The walk to our bed and breakfast took us past tons of beautiful houses and cow pastures, pierced with spectacular gardens and the odd cat. In the grass we found the hugest slugs ever! They were light brown, the length of an index finger and much fatter than in Canada. They left a thick slimy trail behind them and smaller white slugs crawled over it and disappeared into the grass. Our B&B was a cute wooden A-frame surrounded by immaculate gardens and prune trees. They offered us prunes, because they had way too many and then showed us to our room. I think Appenzell carpenters must specialize in inlays because extremely intricate Edelweiss inlays decorated the ceilings of not just our room, but the hallway and entrance as well. The son of the owners invited us to come downstairs to have a few drinks with his friends and later come to the bar with them in the nearby town of St. Gallen. For me it was really exciting to be able to speak Swiss German again and after a short switch over period, I was babbling away like crazy. They made us try special Appenzell liquor which is made out of a large number of herbs, but tastes nothing like the popular Jagermeister. I liked its bitter taste, but it didn’t agree with Kyle. The rest of the night was quite fun, but getting into the club at St. Gallen was ridiculously expensive: 14 Swiss Francs! And the drive there and back was an adventure all on its own. We drove at least 100km/h the whole way, even though the roads are very narrow, twisty and steep, not to mention pitch dark. They said that they weren’t even going fast, but Kyle and I still hung on for dear life, and I was close to getting sick.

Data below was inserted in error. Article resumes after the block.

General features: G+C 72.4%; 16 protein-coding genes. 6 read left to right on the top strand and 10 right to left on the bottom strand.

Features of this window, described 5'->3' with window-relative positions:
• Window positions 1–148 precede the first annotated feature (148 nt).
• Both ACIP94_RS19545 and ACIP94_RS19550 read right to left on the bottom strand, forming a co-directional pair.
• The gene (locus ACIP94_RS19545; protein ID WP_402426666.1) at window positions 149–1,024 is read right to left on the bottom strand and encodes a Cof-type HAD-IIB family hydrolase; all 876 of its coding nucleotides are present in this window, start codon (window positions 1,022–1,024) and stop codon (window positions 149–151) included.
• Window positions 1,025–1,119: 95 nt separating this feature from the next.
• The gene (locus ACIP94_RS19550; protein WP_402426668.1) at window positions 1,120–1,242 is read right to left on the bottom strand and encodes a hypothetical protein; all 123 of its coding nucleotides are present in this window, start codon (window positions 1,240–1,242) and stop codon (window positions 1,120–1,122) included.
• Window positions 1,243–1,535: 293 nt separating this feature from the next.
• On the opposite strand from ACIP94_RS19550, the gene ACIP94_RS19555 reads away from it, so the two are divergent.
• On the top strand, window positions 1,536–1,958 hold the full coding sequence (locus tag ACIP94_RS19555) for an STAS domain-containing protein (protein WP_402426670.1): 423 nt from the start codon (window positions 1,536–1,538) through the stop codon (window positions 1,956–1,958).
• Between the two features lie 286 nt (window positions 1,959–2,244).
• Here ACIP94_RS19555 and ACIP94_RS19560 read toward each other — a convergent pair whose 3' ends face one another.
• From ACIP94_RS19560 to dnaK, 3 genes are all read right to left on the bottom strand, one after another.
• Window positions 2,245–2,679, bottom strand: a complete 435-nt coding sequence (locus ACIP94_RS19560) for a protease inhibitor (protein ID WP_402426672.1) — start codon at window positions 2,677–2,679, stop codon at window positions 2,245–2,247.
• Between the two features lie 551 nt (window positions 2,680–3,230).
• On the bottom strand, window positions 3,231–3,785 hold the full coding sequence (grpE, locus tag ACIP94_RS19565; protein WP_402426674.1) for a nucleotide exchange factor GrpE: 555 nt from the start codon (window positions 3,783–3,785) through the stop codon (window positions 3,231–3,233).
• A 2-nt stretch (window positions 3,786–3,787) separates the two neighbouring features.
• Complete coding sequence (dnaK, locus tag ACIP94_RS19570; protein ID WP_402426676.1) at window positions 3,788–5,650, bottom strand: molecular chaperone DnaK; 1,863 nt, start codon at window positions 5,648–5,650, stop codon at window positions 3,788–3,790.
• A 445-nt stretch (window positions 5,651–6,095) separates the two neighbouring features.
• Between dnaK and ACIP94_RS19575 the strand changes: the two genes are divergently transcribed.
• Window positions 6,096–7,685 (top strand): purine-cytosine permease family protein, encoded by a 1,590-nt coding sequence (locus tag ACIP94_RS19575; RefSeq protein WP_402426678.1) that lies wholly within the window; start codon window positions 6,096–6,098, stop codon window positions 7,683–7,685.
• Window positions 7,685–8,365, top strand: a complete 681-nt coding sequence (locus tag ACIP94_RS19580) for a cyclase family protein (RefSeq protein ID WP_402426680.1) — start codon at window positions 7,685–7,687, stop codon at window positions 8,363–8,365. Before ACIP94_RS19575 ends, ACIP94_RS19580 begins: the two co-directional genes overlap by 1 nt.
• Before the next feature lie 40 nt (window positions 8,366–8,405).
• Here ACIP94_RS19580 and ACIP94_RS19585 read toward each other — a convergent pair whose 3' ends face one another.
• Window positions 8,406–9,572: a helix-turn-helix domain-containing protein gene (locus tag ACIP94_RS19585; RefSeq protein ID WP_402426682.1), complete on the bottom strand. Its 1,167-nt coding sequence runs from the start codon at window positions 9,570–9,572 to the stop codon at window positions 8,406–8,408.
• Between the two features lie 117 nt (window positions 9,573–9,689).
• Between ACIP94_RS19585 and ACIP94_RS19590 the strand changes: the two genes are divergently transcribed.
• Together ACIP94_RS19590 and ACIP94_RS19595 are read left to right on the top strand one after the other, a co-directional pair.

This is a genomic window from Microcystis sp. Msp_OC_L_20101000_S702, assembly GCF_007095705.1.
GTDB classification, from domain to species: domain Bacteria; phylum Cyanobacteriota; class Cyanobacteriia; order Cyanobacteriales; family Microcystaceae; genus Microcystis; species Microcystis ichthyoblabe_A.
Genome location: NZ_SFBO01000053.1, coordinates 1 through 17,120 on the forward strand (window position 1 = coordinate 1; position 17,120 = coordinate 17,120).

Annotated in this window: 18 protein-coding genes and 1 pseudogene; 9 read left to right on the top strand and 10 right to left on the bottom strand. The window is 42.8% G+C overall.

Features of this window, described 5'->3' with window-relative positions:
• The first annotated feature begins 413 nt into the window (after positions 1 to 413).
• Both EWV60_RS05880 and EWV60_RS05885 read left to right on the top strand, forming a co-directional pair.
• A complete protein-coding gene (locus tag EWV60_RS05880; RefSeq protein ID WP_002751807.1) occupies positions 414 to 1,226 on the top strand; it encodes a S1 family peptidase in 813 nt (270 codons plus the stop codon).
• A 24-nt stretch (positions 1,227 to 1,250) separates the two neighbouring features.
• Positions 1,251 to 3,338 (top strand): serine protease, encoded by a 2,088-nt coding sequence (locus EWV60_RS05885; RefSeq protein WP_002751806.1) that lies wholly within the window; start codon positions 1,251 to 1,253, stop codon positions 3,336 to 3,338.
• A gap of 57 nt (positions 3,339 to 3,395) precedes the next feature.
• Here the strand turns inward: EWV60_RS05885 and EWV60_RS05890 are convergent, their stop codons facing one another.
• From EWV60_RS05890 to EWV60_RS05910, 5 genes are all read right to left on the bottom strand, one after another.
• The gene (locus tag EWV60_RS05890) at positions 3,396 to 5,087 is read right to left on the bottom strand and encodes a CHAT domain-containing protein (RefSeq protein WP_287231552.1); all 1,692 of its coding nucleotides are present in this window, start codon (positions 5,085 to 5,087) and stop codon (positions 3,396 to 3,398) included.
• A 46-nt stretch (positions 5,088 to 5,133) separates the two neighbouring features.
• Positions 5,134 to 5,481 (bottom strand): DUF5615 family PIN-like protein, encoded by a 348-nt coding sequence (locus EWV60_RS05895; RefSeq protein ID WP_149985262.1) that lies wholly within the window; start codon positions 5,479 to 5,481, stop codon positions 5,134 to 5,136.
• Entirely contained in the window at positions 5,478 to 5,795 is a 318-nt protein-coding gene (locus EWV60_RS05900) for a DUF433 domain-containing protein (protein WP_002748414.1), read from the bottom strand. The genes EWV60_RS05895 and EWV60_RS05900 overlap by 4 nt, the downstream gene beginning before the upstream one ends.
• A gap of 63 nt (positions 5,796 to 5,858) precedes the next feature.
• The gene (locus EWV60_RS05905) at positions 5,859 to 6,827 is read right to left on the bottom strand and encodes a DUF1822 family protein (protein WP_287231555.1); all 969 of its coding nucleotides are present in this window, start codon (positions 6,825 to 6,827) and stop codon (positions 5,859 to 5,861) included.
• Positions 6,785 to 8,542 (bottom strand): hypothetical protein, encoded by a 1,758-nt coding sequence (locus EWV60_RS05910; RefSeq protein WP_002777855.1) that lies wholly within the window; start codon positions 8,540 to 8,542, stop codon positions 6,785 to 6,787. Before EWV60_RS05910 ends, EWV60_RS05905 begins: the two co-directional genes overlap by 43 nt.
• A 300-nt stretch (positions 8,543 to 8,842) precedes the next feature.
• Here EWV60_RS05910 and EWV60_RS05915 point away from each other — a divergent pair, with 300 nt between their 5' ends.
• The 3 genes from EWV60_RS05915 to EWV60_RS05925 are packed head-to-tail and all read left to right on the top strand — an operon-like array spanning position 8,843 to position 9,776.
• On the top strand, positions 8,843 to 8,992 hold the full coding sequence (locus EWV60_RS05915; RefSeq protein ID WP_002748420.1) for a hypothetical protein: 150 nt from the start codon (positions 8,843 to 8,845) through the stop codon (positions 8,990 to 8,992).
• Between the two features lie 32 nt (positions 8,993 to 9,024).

The next morning we slept in, had a wonderful breakfast, checked out and walked back to ‘downtown’ Appenzell to do some souvenir shopping. I bought a black leather wallet decorated with a small Swiss flag. That day we were going to ascend the tallest mountain in that area of Switzerland, the Säntis, but it was quite cloudy and wouldn’t have been worth it, so we decided to ascend a smaller, but more scenic Alp called the Ebenalp, and then walk down the other side of it to the Seealp See, which literally means ‘Lakealp Lake’. After a short train ride through the beautiful area we arrived at the Ebenalp and were surprised to see tons of Para gliders floating down from the Alp top. We were interested, so we asked how much it would be and when he only said 24 Francs I realized that you would obviously need your own parachute and extensive training, which we both had zero of. The gondola ride to the top was a little shaky, but quite nice and through a conversation with a Para glider we learned that the one to two year training and all of the equipment costs between 6000 and 9000 Francs. The air at the top was noticeably thinner and colder. After enjoying the splendid, although slightly foggy view, we watched a few Para gliders jump off the Alp and then we started on what we thought was a two hour hike down the mountain. We passed many people and almost everyone had hiking boots, metal walking sticks and very small bags, which made us wonder if our regular running shoes, lack of walking sticks and heavy baggage would be a problem. After a short deliberation we decided that we were much younger and surely capable of it.